6 Answers

  1. To read many books, you need training. In the form of reading textbooks and listening to teachers, as well as consulting with them. Philosophy and psychology in this respect are no different from chemistry or mathematics, although it may seem different-under the influence of completely barbaric attitudes of our society. I strongly recommend that you do not read, for example, Aristotle, Montaigne, Nietzsche, and Camus on your own (not counting the latter's fiction) if you have no prior training. You will not understand anything, although it may seem different – which is even worse.

  2. Offhand, possible reason #1 is that you're bored. Because 1) you don't see the connection between the text and your life. At all. Or almost completely. 2) Bird language, volapyuk, term on term.

    Books on psychology are interesting to read when you find a lot of answers about yourself, about your real problems. And when they are written in a living human language, even if they introduce terminology. The latter, for example, is the reason why Eric Berne is difficult to read (yes!), but Claude Steiner about the same-quite and very much.

  3. 1) You are not burdened with the mind. This can happen in principle, because I am also not a genius with a 160 IQ.

    2) They are too complex to understand.

    And this is true, most philosophical books and works, especially well-known ones, are very difficult for a simple layman to understand (Karl Marx is not read at all, and if you strain, you will understand that he talks about extremely banal things in extremely complex language, which makes him an intellectual snob, and not a God of Enlightenment).

    3) You are a materialist.

    Most philosophical works (99% offhand) are written by existentialists (idealists) and present their thoughts and perception of the world based on the fact that consciousness precedes matter.

    Therefore, even if such things may seem quite intuitive to other people with an idealistic mindset, they may be extremely unintelligible to you.

    I advise you to read Adler's “six great ideas”, where all this is easily chewed and will be a good initial base for infusing the basic concepts of philosophy.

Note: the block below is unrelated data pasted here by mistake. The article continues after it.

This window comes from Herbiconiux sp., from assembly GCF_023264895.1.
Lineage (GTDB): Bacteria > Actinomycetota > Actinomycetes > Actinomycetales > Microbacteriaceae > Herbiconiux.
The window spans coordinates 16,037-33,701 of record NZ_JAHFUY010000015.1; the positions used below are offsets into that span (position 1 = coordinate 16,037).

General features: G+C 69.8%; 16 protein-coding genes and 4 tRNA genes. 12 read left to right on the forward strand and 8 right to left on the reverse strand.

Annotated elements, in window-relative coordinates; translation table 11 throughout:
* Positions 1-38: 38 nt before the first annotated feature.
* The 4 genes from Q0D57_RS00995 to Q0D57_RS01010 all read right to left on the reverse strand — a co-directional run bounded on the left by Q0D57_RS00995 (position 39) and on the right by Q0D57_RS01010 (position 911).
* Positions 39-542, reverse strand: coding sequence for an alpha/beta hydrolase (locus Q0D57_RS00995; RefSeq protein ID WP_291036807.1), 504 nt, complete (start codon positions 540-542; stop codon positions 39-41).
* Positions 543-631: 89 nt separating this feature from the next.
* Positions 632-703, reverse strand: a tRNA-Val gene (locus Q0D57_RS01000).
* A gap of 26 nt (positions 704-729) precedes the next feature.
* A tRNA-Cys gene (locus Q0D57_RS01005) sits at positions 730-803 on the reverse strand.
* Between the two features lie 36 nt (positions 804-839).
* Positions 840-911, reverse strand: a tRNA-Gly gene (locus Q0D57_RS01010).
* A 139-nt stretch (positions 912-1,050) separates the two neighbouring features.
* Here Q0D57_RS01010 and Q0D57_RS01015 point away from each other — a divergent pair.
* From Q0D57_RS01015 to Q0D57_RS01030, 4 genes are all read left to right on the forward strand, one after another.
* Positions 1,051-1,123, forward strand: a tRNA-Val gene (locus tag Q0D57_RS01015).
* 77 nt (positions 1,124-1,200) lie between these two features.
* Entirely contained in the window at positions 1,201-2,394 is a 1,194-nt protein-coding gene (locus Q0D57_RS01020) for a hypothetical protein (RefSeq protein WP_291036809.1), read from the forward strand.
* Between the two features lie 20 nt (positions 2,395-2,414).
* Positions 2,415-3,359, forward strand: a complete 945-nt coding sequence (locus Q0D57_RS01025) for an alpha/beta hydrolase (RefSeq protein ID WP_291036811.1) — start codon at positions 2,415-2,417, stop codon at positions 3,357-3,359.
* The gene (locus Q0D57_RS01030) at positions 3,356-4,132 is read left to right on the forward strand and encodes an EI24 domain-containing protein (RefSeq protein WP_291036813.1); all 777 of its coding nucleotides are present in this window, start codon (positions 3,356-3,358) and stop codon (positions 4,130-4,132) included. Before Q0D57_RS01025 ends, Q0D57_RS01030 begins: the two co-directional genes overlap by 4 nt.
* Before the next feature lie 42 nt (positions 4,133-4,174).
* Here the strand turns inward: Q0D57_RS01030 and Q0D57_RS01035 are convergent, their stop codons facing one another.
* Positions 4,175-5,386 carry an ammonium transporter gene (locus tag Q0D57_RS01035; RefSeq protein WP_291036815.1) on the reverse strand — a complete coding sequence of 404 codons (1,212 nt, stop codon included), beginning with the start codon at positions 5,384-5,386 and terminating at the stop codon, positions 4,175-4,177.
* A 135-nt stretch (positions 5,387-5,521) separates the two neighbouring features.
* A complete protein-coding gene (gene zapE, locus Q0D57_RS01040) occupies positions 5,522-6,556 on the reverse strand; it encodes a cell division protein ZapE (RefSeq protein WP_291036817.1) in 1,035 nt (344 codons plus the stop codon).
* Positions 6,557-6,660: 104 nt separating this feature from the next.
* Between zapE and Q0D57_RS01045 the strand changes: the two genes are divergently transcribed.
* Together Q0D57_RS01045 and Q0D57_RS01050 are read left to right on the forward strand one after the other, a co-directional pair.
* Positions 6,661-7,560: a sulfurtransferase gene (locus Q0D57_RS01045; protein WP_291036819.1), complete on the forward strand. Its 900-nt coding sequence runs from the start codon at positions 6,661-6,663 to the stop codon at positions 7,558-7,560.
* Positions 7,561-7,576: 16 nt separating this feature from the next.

4. Most likely, in the absence of the ability or inclination to abstract thinking.

    It's not a problem. Do something else. Life is full of areas, activities, and interests that require a highly applied approach and practical acumen.

  5. Because most of these books are meaningless verbiage. You need to know which books on philosophy and psychology to read. Just certain books. 99% of this is complete crap, even seemingly approved by scientists.�

    For example, you can start studying the science of Hegel's logic. Gradually, slowly, everything will not be immediately clear, but you will eventually come to scientific real knowledge and this will help you in everything! And this knowledge will never become obsolete.

  6. maybe you're reading the wrong books? after all, the fact is that (I'm not a psychologist, if so, in life. I will speak for philosophy) philosophy is an indefinite science. if someone thinks that philosophy solves some of life's problems, then this person is mistaken. there are two areas of philosophical research. one tries to understand something with its own (philosophical methods), the second tries to define something (not to understand), connecting with other sciences.. if you started with second-rate books, throw them down the toilet. this is about the books of Voltaire, Heidegger, and many others. they should be picked up when you learn the basics of quantum physics + Freud. If you're JUST trying to make sense of the world, start with Aristotle, Montaigne, Nietzsche, Camus. BUT don't mistake them for icons. Think for yourself.

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